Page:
Total government debt is about 115 percent of GDP in Greece, which clearly is one of the factors that spooked investors and led to the bailout. But Japan – at least on paper – is in much worse shape with government debt approaching 200 percent of GDP (see page 80). And with a grim demographic outlook (lots of aging people and comparatively few young people to enter the workforce), the nation’s fiscal position seems dismal. Yet the Japanese government is widely perceived as more trustworthy, particularly by domestic savers who finance much of the government’s debt. At some point, however, one would imagine that the proverbial chickens will come home to roost and Japan will face a fiscal crisis. Here’s some interesting background from a New York Times story:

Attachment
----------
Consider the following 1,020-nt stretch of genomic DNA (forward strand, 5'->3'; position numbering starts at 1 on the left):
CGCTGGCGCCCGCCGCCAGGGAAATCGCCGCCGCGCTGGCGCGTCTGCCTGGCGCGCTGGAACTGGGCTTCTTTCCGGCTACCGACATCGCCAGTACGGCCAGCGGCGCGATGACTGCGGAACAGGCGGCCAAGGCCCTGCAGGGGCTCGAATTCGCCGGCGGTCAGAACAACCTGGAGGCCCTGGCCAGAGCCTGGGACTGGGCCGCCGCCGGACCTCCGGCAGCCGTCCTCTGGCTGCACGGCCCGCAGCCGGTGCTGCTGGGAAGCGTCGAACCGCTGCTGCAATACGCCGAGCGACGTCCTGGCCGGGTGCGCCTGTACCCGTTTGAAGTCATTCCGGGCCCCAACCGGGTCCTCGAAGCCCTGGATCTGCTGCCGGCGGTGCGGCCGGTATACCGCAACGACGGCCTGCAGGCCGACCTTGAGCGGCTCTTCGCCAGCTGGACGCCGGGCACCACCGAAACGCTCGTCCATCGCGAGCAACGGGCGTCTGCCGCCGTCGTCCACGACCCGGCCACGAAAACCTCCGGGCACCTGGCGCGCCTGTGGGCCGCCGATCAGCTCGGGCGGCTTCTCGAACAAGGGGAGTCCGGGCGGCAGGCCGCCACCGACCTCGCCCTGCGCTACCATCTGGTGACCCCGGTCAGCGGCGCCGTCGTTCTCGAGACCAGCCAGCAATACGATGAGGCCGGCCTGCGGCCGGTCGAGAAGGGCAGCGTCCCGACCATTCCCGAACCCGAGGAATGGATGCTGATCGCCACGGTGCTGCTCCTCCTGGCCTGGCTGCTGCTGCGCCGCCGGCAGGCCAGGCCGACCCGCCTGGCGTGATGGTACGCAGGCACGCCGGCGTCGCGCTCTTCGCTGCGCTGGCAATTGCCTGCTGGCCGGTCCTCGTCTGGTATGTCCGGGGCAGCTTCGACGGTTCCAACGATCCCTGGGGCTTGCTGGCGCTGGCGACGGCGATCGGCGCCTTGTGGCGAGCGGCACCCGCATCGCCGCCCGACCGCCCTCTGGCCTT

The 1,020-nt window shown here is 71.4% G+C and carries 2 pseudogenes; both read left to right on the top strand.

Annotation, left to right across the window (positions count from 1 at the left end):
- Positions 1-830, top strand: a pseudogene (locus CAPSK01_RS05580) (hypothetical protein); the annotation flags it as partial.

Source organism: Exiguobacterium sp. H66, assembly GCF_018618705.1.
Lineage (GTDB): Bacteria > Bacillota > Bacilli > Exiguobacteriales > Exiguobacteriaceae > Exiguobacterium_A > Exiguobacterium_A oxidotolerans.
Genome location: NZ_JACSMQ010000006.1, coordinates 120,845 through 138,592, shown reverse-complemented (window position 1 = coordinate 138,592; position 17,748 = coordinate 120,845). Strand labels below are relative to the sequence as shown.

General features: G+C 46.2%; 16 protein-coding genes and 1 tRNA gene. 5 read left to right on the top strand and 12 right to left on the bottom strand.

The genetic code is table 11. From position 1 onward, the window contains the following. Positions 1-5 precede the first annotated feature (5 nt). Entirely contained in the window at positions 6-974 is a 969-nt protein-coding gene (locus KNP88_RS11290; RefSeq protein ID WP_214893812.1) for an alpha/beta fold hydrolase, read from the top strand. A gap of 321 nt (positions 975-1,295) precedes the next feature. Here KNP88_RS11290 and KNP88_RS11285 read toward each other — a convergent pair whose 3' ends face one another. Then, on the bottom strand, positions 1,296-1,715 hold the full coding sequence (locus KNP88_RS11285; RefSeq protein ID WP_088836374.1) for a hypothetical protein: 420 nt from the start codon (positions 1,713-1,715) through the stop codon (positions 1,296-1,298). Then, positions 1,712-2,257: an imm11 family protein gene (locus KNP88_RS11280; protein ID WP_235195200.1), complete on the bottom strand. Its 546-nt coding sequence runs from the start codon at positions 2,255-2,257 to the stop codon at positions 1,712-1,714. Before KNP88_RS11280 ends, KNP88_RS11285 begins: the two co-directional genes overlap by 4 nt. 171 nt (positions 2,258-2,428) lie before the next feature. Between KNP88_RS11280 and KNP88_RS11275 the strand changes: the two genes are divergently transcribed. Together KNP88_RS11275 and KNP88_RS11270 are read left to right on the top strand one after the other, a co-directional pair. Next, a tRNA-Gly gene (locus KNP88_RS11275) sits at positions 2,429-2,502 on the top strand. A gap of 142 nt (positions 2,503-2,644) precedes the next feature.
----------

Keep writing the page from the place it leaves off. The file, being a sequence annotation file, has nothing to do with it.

Seeking to bring its spiraling debt under control, Japan has undertaken an unlikely exercise: lawmakers are forcing bureaucrats to defend their budgets at public hearings and are slashing wanton spending. The hearings, streamed live on the Internet, are part of an effort by the eight-month-old government of Prime Minister Yukio Hatoyama to tackle the country’s public debt, which has mushroomed to twice the size of Japan’s $5 trillion economy after years of profligate spending. Greece’s debt crisis, which has panicked investors and forced the rest of Europe to put together a multibillion-dollar bailout, has fed fears in Tokyo that if spending is unchecked, Japan could become the center of the next global financial crisis. …The target of the most recent hearings, which began Friday, is Japan’s web of quasi-government agencies and public corporations – nonprofits that draw some 3.4 trillion yen ($36 billion) in annual public funds, but operate with little public scrutiny. Critics have long argued that these organizations, many of which offer cushy executive jobs to retired public officials, epitomize the wasteful spending that has driven Japan’s public debt to dangerous levels. The daily testimony by cowering bureaucrats, covered extensively in local media, has given the Japanese their first-ever detailed look at state spending. So far, viewers have looked on in disbelief over the apparent absurdity of some of the government spending. In one example scrutinized on Tuesday, the National Agriculture and Food Research Organization, which is government financed, spent 130 million yen ($1.4 million) last year on a 3-D movie theater used to show footage of scenery from the countryside. The movie dome, which also plays recordings of chirping insects and babbling streams, is closed to the public and is used to study how the human brain reacts to different types of scenery, said Takami Komae, head of the organization’s rural engineering department. The findings will be used to help rural areas think of ways to attract more tourists, he testified. Politicians ridiculed the project. “The dome is located in the countryside anyway, isn’t it?” said Manabu Terada, a Democratic Party lawmaker, at a public hearing in Tokyo. “Can’t we just step outside and see the real thing?” …Under particular scrutiny at the hearings have been the retired ministry officials who take comfortable positions at the government-linked organizations in a practice known as “amakudari,” or “descent from heaven.” The network of these agencies is complex, including 104 large organizations supervised directly by the government and 6,625 smaller public corporations. Critics say that many of the former bureaucrats use their connections in government to win public money for dubious construction and research projects, then delegate the work while their organizations pocket much of the budget as administrative fees. Aki Wakabayashi, an author and former worker at a government-supported labor think tank, has been one of the most fervent critics of government spending on these organizations. In 2001, she blew the whistle on her institute, describing lavish foreign “research” trips for the former bureaucrats leading the institute – complete with first-class air travel and stays in five-star hotels – and clerks who drew researcher salaries while spending their days chatting and reading magazines.